Summer is flying by and colleges will soon be in session. While college presents a new world of opportunity it also presents a new world of risks. Many students live in communal living spaces, less-than-sanitary conditions and acquire irregular sleeping habits; all of which can leave students vulnerable to disease. Below we’ve gathered some of the top questions and answers about vaccination recommendations for students heading off to college this fall. If you have additional questions send us a tweet @ShepardMedical !
What are the top vaccines that college students need?
Almost every college requires or strongly recommends students be vaccinated for meningitis, especially if they plan to live in the dorms. Close quarters make it easier for bacteria to spread.
Meningococcal conjugate vaccine (MenACWY): Helps protect against bacterial meningitis and may be required for certain college students (requirements vary by state). First-year college students living in residence halls are recommended to be vaccinated with meningococcal conjugate vaccine.
If they received this vaccine before their 16th birthday, they should get a booster dose before going to college for maximum protection. The risk for meningococcal disease among non-first-year college students is similar to that for the general population. However, MenACWY is safe and effective and therefore can be provided to non-first-year college students.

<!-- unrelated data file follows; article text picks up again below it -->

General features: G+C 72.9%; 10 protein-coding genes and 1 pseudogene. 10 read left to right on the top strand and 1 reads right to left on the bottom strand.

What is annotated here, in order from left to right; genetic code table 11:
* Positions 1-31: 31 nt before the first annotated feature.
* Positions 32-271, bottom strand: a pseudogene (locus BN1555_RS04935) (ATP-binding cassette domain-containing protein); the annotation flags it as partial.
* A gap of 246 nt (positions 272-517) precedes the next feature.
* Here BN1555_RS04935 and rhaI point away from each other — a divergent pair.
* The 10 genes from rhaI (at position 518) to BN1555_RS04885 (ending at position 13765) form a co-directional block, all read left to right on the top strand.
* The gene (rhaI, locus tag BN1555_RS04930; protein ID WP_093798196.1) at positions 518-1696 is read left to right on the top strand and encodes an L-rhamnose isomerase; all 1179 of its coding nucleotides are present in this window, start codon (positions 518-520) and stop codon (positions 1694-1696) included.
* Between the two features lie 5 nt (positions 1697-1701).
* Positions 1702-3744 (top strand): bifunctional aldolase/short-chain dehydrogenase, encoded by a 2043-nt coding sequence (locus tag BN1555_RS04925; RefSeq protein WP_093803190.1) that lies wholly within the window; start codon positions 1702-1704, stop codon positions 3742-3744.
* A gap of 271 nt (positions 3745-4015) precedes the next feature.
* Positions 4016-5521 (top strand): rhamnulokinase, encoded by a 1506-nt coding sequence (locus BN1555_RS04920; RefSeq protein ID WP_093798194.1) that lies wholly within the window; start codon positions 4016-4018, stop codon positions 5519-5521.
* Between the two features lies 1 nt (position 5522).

Seasonal flu vaccine: Protects against the three or four flu viruses that research indicates will be most common during the upcoming season. The flu can cause severe illness that may require hospital care, even in healthy adults. In general, the flu vaccine works best among young healthy adults and older children. Flu vaccination can reduce flu illnesses, doctors’ visits and missed work and school due to flu, as well as prevent flu-related hospitalizations and deaths.
Tdap vaccine: Protects against tetanus, diphtheria, and pertussis, or whooping cough. A single dose of Tdap is routinely recommended for preteens and teens (preferably at age 11-12 years); however, adults 19 or older who did not receive Tdap as a preteen or teen should receive a single dose of Tdap.
Tdap is especially important for pregnant women and those in close contact with infants. Tdap can be given no matter when Td (tetanus and diphtheria vaccine) was last received.
Will my college’s student health center provide vaccinations?
Some colleges do provide vaccinations for students but it varies greatly among schools. Students should check into whether it is provided and whether the cost is covered with their college’s health center.
What do I need to watch out for in the hours or days after vaccination?
The vaccines mentioned are remarkably safe. As always contact your doctor if experiencing unusual sickness.
I have no idea what shots I got when I was younger. What do I need to do — call my pediatrician?
Most colleges send you a health form to fill out before you go. That’s your opportunity to visit your pediatrician and talk about your immunization record. Each patient will have a different situation, and their medical records can bring them up to date.
For more information on the above vaccinations visit the CDC website directly at http://www.cdc.gov/vaccines/
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